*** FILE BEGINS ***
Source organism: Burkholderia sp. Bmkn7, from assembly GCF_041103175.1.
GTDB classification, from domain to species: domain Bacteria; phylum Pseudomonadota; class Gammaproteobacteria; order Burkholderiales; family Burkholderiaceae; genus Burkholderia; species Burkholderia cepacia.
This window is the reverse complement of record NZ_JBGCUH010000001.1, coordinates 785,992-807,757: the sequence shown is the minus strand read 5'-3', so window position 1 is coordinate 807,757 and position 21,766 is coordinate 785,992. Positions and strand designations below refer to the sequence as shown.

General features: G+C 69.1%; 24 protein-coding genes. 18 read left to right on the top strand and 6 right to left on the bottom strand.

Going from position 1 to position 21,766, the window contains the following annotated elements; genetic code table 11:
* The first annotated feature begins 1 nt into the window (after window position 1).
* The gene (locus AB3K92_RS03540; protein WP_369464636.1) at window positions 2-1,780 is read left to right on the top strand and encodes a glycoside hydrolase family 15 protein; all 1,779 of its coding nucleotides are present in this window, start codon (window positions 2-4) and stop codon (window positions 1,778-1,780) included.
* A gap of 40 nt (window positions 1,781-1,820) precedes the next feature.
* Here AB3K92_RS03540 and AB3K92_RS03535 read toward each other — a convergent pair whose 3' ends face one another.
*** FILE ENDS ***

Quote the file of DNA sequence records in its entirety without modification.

Source organism: Burkholderia sp. Bmkn7, from assembly GCF_041103175.1.
GTDB classification, from domain to species: domain Bacteria; phylum Pseudomonadota; class Gammaproteobacteria; order Burkholderiales; family Burkholderiaceae; genus Burkholderia; species Burkholderia cepacia.
This window is the reverse complement of record NZ_JBGCUH010000001.1, coordinates 785,992-807,757: the sequence shown is the minus strand read 5'-3', so window position 1 is coordinate 807,757 and position 21,766 is coordinate 785,992. Positions and strand designations below refer to the sequence as shown.

General features: G+C 69.1%; 24 protein-coding genes. 18 read left to right on the top strand and 6 right to left on the bottom strand.

Going from position 1 to position 21,766, the window contains the following annotated elements; genetic code table 11:
* The first annotated feature begins 1 nt into the window (after window position 1).
* The gene (locus AB3K92_RS03540; protein WP_369464636.1) at window positions 2-1,780 is read left to right on the top strand and encodes a glycoside hydrolase family 15 protein; all 1,779 of its coding nucleotides are present in this window, start codon (window positions 2-4) and stop codon (window positions 1,778-1,780) included.
* A gap of 40 nt (window positions 1,781-1,820) precedes the next feature.
* Here AB3K92_RS03540 and AB3K92_RS03535 read toward each other — a convergent pair whose 3' ends face one another.